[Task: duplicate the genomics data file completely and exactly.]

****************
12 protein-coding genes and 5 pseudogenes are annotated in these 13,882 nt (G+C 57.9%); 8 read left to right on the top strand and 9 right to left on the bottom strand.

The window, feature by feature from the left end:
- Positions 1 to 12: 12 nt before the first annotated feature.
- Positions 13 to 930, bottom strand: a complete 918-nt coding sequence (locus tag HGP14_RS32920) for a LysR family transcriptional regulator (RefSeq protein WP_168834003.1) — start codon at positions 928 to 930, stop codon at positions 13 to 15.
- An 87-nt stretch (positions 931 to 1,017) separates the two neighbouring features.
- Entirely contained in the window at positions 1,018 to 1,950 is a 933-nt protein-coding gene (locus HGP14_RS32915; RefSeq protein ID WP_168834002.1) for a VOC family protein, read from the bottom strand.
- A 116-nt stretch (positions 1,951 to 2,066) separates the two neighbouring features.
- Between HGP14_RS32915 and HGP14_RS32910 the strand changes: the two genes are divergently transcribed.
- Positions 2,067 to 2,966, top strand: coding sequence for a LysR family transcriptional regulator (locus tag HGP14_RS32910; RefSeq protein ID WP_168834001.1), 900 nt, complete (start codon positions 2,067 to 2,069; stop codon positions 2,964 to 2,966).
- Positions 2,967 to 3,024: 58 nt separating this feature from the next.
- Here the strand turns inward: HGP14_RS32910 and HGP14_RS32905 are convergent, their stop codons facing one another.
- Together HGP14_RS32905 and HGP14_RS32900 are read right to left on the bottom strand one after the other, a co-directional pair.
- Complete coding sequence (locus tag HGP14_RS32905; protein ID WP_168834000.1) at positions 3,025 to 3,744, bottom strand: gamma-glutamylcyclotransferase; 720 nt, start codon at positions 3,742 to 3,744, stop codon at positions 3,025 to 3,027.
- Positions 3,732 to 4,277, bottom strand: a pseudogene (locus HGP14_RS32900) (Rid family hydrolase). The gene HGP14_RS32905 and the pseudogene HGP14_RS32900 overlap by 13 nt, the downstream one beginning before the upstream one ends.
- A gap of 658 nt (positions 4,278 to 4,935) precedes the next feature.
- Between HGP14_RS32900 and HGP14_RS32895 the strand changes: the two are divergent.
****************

12 protein-coding genes and 5 pseudogenes are annotated in these 13,882 nt (G+C 57.9%); 8 read left to right on the top strand and 9 right to left on the bottom strand.

The window, feature by feature from the left end:
- Positions 1 to 12: 12 nt before the first annotated feature.
- Positions 13 to 930, bottom strand: a complete 918-nt coding sequence (locus tag HGP14_RS32920) for a LysR family transcriptional regulator (RefSeq protein WP_168834003.1) — start codon at positions 928 to 930, stop codon at positions 13 to 15.
- An 87-nt stretch (positions 931 to 1,017) separates the two neighbouring features.
- Entirely contained in the window at positions 1,018 to 1,950 is a 933-nt protein-coding gene (locus HGP14_RS32915; RefSeq protein ID WP_168834002.1) for a VOC family protein, read from the bottom strand.
- A 116-nt stretch (positions 1,951 to 2,066) separates the two neighbouring features.
- Between HGP14_RS32915 and HGP14_RS32910 the strand changes: the two genes are divergently transcribed.
- Positions 2,067 to 2,966, top strand: coding sequence for a LysR family transcriptional regulator (locus tag HGP14_RS32910; RefSeq protein ID WP_168834001.1), 900 nt, complete (start codon positions 2,067 to 2,069; stop codon positions 2,964 to 2,966).
- Positions 2,967 to 3,024: 58 nt separating this feature from the next.
- Here the strand turns inward: HGP14_RS32910 and HGP14_RS32905 are convergent, their stop codons facing one another.
- Together HGP14_RS32905 and HGP14_RS32900 are read right to left on the bottom strand one after the other, a co-directional pair.
- Complete coding sequence (locus tag HGP14_RS32905; protein ID WP_168834000.1) at positions 3,025 to 3,744, bottom strand: gamma-glutamylcyclotransferase; 720 nt, start codon at positions 3,742 to 3,744, stop codon at positions 3,025 to 3,027.
- Positions 3,732 to 4,277, bottom strand: a pseudogene (locus HGP14_RS32900) (Rid family hydrolase). The gene HGP14_RS32905 and the pseudogene HGP14_RS32900 overlap by 13 nt, the downstream one beginning before the upstream one ends.
- A gap of 658 nt (positions 4,278 to 4,935) precedes the next feature.
- Between HGP14_RS32900 and HGP14_RS32895 the strand changes: the two are divergent.